Neil Aitken is the multiple award-winning author of two books of poetry as well as a chapbook. His first book, The Lost Country of Sight, won the 2007 Philip Levine Prize, and was finalist or semi-finalist for several other contests. His second book, Babbage’s Dream, was a semi-finalist for the Anthony Hecht Prize. Leviathan, his poetry chapbook, was awarded the 2017 Elgin Prize for a science fiction poetry chapbook by the SFPA. His poems have appeared in literary journals, in anthologies, on buses, and even in an international high concept fashion magazine. Find a complete list of publications here
Over the years, Neil has worked with several extremely talented contemporary composers, including Juhi Bansal, Ivor Warren Francis, Daniel Gall, Jordan Nelson, Jeffrey Parola, Brandon Scott Rumsey, Zhao Zixiang, and Zhou Tian. In most cases, these composers have set existing poems and created arrangements in the style of contemporary classical / new music. These pieces have been performed nationally and internationally, earning high praise and numerous awards. Neil is as registered member of ASCAP. His most recent project is a collaboration with Juhi Bansal is The Enchantress of Number, a short 30 minute opera based on the life of Ada Lovelace. A list of his musical collaborations can be found here
In collaboration with Chinese poet and translator Ming Di, Neil has been involved with various small and large translation projects to make the work of contemporary Chinese poets available to English speaking audiences. His translations and co-translations appear in New Cathay: Contemporary Chinese Poetry (1990-2012) and The Book of Cranes: Selected Poems of Zang Di (1984-2014). He also helped translate Ming Di’s River Merchant’s Wife and is a contributing editor for the international bilingual journal of translation, Poetry East West.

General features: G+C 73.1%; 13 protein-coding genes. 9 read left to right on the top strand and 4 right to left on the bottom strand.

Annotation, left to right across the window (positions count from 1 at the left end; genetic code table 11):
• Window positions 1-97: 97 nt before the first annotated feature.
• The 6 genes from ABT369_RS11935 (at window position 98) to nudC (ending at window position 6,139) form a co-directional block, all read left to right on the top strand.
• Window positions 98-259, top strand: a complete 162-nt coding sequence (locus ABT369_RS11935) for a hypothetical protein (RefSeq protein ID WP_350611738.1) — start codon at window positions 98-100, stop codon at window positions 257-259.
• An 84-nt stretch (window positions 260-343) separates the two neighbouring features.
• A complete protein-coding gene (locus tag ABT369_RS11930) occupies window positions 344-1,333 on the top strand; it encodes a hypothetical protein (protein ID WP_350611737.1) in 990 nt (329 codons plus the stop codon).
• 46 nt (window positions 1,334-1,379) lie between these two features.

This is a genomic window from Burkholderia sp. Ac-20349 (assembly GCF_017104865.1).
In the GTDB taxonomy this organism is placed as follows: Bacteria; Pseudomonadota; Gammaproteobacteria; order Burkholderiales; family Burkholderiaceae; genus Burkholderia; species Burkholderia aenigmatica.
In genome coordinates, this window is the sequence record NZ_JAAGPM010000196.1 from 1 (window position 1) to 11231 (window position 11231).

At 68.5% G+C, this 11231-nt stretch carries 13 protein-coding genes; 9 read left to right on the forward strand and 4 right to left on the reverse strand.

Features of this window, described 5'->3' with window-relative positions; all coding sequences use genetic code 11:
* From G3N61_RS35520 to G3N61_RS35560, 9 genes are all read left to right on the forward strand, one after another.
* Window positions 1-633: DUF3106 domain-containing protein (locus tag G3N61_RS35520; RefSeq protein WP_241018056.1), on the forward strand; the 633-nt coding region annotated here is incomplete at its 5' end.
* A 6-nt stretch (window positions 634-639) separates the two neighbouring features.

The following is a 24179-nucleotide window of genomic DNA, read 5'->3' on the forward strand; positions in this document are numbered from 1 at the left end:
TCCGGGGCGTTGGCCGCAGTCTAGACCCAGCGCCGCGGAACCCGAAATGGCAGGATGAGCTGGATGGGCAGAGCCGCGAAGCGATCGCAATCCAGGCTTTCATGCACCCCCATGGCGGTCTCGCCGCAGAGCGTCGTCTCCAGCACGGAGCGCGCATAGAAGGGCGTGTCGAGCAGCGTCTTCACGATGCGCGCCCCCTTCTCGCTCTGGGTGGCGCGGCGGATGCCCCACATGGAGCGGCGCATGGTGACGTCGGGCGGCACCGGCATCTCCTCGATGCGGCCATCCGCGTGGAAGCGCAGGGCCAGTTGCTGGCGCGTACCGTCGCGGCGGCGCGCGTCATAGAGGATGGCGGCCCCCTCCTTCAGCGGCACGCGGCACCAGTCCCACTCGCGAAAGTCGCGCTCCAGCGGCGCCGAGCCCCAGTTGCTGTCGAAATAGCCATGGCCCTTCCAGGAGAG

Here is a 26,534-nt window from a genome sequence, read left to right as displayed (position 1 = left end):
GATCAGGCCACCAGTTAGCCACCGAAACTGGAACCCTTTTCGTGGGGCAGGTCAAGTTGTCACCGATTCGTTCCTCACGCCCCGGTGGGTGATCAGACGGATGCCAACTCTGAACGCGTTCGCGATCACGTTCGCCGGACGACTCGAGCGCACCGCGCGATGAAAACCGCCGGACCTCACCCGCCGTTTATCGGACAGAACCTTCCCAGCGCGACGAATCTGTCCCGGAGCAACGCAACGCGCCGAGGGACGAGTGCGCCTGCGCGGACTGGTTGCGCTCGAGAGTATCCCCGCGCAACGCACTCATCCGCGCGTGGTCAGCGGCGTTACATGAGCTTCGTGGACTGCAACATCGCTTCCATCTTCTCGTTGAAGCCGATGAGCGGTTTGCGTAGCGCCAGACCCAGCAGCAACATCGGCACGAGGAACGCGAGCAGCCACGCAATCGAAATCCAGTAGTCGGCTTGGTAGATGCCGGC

“His poems are doubled-forests, like Magritte or early Taoist landscape paintings; you journey outside in one direction admiring the foliage, the arrangements of shadow and landscape, then suddenly, you fall inside into voracious vortices of light, fire, voice, and wisdom—the kind that shimmer behind the words. His breadth is vast and his depth is a tremulous chakra opening, burning quietly, even deliciously in your heart. A rare and perhaps the most gifted new writer on the loose.”
—Juan Felipe Herrera, former U.S. Poet Laureate
“Neil Aitken is a true visionary poet. His instincts for the craft of poetry, its assemblage as verbal object, its locations in time and context, are startling. He is the kind of writer who makes readers want to read and poets remember why they write. He makes poetry feel young, as though the last three thousand years have passed as a single decade and there are still libraries of wonder to be written. Mr. Aitken is filling their shelves as we watch with our hands to our mouths, our cups of tea forgotten.”
—Brendan Constantine, author of Dementia, My Darling and Calamity Joe
“Neil Aitken is a poet of consummate grace and skill. His poems are acutely observed, unerring musically, sensual and lyrical. Filled with longing and subtle epiphanies, his poetry plumbs the depths of the human heart, and hints towards the heights of the human spirit. His writing accomplishes what Wallace Stevens suggested—that, in the best poems, “description is revelation,” for each of Aitken’s poems reveals the world anew for the reader.”
—Maurya Simon, author of The Wilderness: New & Selected Poems, 1980-2016.